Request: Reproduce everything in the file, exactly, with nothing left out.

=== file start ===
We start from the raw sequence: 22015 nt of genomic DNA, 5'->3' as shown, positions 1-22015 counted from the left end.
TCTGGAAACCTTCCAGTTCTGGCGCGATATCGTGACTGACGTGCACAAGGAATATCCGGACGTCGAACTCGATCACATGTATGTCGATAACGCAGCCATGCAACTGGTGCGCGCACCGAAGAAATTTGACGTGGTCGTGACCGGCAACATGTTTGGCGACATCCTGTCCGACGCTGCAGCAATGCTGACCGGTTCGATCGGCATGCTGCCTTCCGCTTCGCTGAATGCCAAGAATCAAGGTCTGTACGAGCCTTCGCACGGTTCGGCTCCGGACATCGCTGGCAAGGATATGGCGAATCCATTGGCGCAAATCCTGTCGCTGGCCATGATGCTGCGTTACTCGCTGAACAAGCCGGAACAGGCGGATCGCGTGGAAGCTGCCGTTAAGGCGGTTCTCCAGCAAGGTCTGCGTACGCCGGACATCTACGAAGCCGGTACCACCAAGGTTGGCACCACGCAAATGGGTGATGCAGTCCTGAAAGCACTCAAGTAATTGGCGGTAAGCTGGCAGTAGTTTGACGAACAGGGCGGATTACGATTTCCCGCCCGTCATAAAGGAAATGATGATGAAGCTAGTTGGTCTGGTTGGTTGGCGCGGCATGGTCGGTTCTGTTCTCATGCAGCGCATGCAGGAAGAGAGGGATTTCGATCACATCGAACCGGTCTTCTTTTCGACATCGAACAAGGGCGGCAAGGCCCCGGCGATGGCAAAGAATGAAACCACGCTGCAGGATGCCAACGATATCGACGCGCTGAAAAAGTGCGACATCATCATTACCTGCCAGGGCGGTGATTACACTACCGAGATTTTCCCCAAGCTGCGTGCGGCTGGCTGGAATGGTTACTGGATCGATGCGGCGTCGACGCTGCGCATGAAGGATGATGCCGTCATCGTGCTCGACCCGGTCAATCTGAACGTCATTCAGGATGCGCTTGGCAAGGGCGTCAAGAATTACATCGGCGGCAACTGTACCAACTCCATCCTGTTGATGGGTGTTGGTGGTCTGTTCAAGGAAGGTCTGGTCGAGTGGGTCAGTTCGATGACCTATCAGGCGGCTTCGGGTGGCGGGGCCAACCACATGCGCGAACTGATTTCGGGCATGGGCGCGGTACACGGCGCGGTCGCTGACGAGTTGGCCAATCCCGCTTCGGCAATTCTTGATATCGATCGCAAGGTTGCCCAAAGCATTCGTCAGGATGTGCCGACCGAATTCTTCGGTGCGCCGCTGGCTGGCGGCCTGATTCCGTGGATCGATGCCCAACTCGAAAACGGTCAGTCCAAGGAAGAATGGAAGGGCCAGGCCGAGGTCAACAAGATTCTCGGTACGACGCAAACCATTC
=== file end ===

We start from the raw sequence: 22015 nt of genomic DNA, 5'->3' as shown, positions 1-22015 counted from the left end.
TCTGGAAACCTTCCAGTTCTGGCGCGATATCGTGACTGACGTGCACAAGGAATATCCGGACGTCGAACTCGATCACATGTATGTCGATAACGCAGCCATGCAACTGGTGCGCGCACCGAAGAAATTTGACGTGGTCGTGACCGGCAACATGTTTGGCGACATCCTGTCCGACGCTGCAGCAATGCTGACCGGTTCGATCGGCATGCTGCCTTCCGCTTCGCTGAATGCCAAGAATCAAGGTCTGTACGAGCCTTCGCACGGTTCGGCTCCGGACATCGCTGGCAAGGATATGGCGAATCCATTGGCGCAAATCCTGTCGCTGGCCATGATGCTGCGTTACTCGCTGAACAAGCCGGAACAGGCGGATCGCGTGGAAGCTGCCGTTAAGGCGGTTCTCCAGCAAGGTCTGCGTACGCCGGACATCTACGAAGCCGGTACCACCAAGGTTGGCACCACGCAAATGGGTGATGCAGTCCTGAAAGCACTCAAGTAATTGGCGGTAAGCTGGCAGTAGTTTGACGAACAGGGCGGATTACGATTTCCCGCCCGTCATAAAGGAAATGATGATGAAGCTAGTTGGTCTGGTTGGTTGGCGCGGCATGGTCGGTTCTGTTCTCATGCAGCGCATGCAGGAAGAGAGGGATTTCGATCACATCGAACCGGTCTTCTTTTCGACATCGAACAAGGGCGGCAAGGCCCCGGCGATGGCAAAGAATGAAACCACGCTGCAGGATGCCAACGATATCGACGCGCTGAAAAAGTGCGACATCATCATTACCTGCCAGGGCGGTGATTACACTACCGAGATTTTCCCCAAGCTGCGTGCGGCTGGCTGGAATGGTTACTGGATCGATGCGGCGTCGACGCTGCGCATGAAGGATGATGCCGTCATCGTGCTCGACCCGGTCAATCTGAACGTCATTCAGGATGCGCTTGGCAAGGGCGTCAAGAATTACATCGGCGGCAACTGTACCAACTCCATCCTGTTGATGGGTGTTGGTGGTCTGTTCAAGGAAGGTCTGGTCGAGTGGGTCAGTTCGATGACCTATCAGGCGGCTTCGGGTGGCGGGGCCAACCACATGCGCGAACTGATTTCGGGCATGGGCGCGGTACACGGCGCGGTCGCTGACGAGTTGGCCAATCCCGCTTCGGCAATTCTTGATATCGATCGCAAGGTTGCCCAAAGCATTCGTCAGGATGTGCCGACCGAATTCTTCGGTGCGCCGCTGGCTGGCGGCCTGATTCCGTGGATCGATGCCCAACTCGAAAACGGTCAGTCCAAGGAAGAATGGAAGGGCCAGGCCGAGGTCAACAAGATTCTCGGTACGACGCAAACCATTC